But what Dave and I discussed on our way home from our last doctor appointment is this: It’s time to buckle down and take all this information we have gathered from the myriad of different doctors we have visited and experiences we have had, and become the experts we must become. Sure, we have already utilized our own sweat and tears to get this far already, but we realize we have a long way to go.
A lifetime in fact.
And all that seems so daunting.
Sometimes I just feel like I want to be done with the fight. I want to take a rest. I’m sick of insurance calls. I’m sick of doctor’s waiting rooms. I’m sick of filling out endless doctor forms. But as Lucy’s parents we are the only ones who know how to fight the fight in the first place. We are the only ones with the right pieces (that we’ve gathered from far and wide) to put together Lucy’s puzzle because we adore this girl with all our hearts. The truth is that no one is going to miraculously come put things together for us. It’s the same with our other children. They all have their own puzzles. But Lucy’s looms largest in front of us on a day-to-day basis.
The reason I’m writing this is not to say “woe is me” nor to compare what we deal with to things others do that seem so much tougher in comparison. Everyone has their own things they go through whether they be on the surface or deep down inside. I guess what I’m trying to get at is that we all need to become experts in the individual issues that comprise our own unique circumstances to come out triumphantly from the tough things that come our way.
I’m writing this because I want to be able to come back here in the future and remember the struggles. Maybe it will all be more smooth-sailing some day. Maybe we will wonder what all the fuss was about. I want to remember that although we fail on a regular basis, we are struggling and trying our very, very best to help this girl of ours. We don’t have all the skills to help her, but we’re trying to surround ourselves with people who do.
After the motherhood retreat I went to last week two moms came up to me who both have children with special needs. One asked me with tears streaming down her cheeks when the pain and sadness would go away. When will she ever be able to just go to the grocery store or the park or the school without some little inanimate thing reminding her of her son and making her cry? I stood there in the swell of women around us laughing and talking in their own corners of the world and my mind was blank.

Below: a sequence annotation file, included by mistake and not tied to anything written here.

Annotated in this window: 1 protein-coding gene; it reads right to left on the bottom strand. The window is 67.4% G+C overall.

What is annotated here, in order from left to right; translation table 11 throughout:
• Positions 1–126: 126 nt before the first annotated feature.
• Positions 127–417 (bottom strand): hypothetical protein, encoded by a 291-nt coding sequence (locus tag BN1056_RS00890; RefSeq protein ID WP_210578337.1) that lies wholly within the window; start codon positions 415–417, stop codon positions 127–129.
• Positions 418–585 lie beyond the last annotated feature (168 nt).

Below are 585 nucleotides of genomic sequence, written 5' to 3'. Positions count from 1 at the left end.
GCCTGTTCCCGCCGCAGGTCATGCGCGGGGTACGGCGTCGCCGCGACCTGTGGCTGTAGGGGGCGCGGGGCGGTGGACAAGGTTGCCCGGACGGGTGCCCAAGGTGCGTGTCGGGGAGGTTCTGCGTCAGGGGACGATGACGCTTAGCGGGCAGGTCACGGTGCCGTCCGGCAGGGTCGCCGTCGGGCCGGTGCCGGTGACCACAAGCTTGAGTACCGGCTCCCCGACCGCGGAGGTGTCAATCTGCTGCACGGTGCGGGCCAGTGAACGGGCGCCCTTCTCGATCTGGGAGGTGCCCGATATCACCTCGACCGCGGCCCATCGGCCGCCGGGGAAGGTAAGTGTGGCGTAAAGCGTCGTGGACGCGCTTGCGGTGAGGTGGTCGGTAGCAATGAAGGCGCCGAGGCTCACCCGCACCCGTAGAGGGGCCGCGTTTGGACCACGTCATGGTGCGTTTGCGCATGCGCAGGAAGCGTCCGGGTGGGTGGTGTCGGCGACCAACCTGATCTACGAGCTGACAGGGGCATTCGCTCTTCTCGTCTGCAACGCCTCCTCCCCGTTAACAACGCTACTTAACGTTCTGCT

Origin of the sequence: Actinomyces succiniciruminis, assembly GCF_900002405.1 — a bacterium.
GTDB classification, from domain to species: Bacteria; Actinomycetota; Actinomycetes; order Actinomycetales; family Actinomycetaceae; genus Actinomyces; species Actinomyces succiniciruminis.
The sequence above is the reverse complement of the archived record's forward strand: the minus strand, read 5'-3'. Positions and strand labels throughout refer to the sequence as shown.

Because I don’t know the answer.
We’ve known about Lucy’s syndrome for over two years and I still cry on a regular basis. A friend won’t want to play with her and it’ll rip my heart in two. I’ll try a new dress on her that makes her look bigger and the prick behind my eyelids will start again. I’ll try to lug her 52 pounds of kicking-ness to the pool for her swim lesson and want to bawl that she’s just so different.
But I don’t. I go right on doing what needs to be done. Because no one else is coming along to do it for me and I have to be strong for her. For my other kids. For Dave.
To those sweet, good-hearted mothers dealing with some of the same issues as we are, I’m sorry I don’t have an answer. I assume it will be like this forever. There will probably be something almost every day to remind us of what our children don’t get to have, or don’t get to do, or don’t get to understand. There will probably be little reminders just as often of things that have changed and will change in our family because of the unique issues we face. Our children will be different. Our husbands will be different. We will be different. There will be lots of bad, dark, sorrow in our future.
But I am convinced that the light will win and will drown out the darkness. The good things will outweigh the bad. The things we have learned from Lucy have changed us all in ways I would never, ever trade. No, I think we’d all agree that we’d take her and her bundle of issues again any day of the week, even with all the heartbreak. Because she has taught us things we could have never learned any other way. She has taught us to appreciate things we may have never noticed without her. And she has made us stronger and more compassionate in so very many ways.
Even through the sadness that comes along with the job, she has given our eyes a unique twinkle. I’ve seen it in each of my children and in my husband. And I’ve felt it in myself.
And that twinkle that lights up the room when she smiles makes it all worth it.